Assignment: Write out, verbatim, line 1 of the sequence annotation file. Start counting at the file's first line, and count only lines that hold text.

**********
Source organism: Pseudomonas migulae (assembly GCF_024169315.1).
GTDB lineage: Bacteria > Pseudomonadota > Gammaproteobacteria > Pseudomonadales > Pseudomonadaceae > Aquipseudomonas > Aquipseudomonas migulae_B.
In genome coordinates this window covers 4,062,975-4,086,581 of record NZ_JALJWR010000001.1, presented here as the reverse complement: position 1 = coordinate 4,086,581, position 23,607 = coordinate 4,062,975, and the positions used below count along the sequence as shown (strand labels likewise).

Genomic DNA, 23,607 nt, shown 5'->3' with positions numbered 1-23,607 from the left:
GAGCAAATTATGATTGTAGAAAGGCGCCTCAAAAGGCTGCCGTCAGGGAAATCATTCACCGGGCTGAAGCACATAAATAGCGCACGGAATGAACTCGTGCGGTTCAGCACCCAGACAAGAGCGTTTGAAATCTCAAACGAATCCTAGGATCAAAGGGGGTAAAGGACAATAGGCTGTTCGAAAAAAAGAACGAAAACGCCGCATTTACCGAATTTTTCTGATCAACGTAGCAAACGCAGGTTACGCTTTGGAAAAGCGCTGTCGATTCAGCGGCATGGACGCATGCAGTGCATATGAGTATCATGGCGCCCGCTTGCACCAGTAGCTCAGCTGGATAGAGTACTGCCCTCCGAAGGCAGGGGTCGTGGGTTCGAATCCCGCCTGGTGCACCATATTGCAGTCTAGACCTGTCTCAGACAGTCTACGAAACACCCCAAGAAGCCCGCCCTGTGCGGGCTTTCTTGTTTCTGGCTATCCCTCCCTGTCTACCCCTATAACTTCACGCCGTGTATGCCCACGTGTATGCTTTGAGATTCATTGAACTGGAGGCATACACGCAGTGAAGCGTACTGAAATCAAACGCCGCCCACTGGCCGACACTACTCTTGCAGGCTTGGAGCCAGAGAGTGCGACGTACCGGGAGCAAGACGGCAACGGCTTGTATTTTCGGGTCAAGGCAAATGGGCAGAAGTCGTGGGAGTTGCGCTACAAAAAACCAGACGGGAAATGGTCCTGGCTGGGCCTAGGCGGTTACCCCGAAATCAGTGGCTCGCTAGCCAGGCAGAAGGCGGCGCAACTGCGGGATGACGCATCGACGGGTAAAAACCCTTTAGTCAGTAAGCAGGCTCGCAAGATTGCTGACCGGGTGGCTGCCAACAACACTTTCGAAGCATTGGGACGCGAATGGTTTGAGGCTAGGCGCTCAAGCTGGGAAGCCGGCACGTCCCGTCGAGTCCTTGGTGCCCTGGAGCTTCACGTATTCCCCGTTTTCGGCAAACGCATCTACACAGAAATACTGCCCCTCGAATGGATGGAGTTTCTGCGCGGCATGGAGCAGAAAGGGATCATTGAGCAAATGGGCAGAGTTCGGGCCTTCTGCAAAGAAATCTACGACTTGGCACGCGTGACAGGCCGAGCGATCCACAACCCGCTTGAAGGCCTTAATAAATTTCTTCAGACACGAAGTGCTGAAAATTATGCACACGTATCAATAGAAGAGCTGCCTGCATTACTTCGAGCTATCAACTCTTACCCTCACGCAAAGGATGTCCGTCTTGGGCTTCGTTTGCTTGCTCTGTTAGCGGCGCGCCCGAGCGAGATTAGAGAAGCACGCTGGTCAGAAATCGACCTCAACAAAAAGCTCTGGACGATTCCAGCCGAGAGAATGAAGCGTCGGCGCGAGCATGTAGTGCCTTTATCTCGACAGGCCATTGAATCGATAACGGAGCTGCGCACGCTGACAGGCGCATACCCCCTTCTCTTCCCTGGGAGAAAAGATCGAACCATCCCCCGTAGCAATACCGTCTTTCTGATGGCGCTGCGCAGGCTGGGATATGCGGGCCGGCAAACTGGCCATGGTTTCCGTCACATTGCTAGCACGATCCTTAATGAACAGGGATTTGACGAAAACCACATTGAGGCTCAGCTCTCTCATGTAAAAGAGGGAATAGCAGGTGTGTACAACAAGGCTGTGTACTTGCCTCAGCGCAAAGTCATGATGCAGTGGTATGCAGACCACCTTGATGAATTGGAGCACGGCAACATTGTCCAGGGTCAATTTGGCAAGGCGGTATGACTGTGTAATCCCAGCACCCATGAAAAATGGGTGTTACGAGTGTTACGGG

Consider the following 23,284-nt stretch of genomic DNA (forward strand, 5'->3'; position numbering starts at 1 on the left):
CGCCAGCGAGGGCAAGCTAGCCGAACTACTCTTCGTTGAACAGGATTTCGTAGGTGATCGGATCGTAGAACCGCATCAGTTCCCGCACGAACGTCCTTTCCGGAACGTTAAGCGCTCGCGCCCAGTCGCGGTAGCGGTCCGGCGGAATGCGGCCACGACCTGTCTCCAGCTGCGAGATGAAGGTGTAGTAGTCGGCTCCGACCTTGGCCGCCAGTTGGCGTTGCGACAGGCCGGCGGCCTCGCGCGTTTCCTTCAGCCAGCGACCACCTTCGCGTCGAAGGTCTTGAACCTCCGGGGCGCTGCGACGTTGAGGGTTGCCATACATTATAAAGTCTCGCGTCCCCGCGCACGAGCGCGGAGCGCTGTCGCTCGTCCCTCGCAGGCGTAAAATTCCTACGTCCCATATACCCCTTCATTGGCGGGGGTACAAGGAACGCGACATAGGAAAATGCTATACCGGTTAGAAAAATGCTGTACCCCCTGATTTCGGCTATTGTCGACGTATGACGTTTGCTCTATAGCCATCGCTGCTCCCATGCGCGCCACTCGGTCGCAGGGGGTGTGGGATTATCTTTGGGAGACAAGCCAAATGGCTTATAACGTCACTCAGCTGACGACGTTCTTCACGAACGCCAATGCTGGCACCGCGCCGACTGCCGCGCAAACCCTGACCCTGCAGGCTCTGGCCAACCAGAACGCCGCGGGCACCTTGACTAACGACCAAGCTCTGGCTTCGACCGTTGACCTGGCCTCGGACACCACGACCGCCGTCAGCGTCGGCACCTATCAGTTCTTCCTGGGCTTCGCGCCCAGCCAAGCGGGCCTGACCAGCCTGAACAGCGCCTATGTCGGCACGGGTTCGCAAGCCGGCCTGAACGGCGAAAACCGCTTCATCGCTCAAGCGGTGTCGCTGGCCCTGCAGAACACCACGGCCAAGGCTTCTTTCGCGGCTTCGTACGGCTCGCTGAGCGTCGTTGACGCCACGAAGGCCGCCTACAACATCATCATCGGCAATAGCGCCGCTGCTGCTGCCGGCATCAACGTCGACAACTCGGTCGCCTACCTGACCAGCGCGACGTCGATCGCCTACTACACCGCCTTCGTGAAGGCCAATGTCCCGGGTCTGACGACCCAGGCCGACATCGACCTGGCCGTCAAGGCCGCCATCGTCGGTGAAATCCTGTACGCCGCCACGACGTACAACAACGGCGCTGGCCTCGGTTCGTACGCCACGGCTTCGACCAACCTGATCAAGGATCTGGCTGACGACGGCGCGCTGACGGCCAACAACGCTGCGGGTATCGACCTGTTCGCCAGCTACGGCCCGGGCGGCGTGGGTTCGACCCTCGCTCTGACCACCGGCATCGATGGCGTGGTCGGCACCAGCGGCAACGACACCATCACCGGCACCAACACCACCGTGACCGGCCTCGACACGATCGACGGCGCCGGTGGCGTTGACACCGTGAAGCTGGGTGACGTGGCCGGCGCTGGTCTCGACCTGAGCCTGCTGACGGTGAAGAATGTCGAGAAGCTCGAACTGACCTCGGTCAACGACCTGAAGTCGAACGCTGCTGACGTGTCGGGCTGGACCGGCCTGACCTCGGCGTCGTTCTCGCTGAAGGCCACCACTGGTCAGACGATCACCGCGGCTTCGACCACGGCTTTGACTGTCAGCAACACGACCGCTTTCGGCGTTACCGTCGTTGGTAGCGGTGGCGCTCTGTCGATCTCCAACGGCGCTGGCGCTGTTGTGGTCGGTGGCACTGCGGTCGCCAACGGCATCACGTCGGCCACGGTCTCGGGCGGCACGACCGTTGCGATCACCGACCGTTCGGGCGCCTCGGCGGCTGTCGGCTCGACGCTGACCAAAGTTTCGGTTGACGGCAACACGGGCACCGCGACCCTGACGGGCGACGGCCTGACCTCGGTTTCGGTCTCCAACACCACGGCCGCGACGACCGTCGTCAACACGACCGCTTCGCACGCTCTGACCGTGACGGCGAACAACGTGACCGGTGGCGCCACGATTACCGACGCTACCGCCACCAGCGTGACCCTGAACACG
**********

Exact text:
Source organism: Pseudomonas migulae (assembly GCF_024169315.1).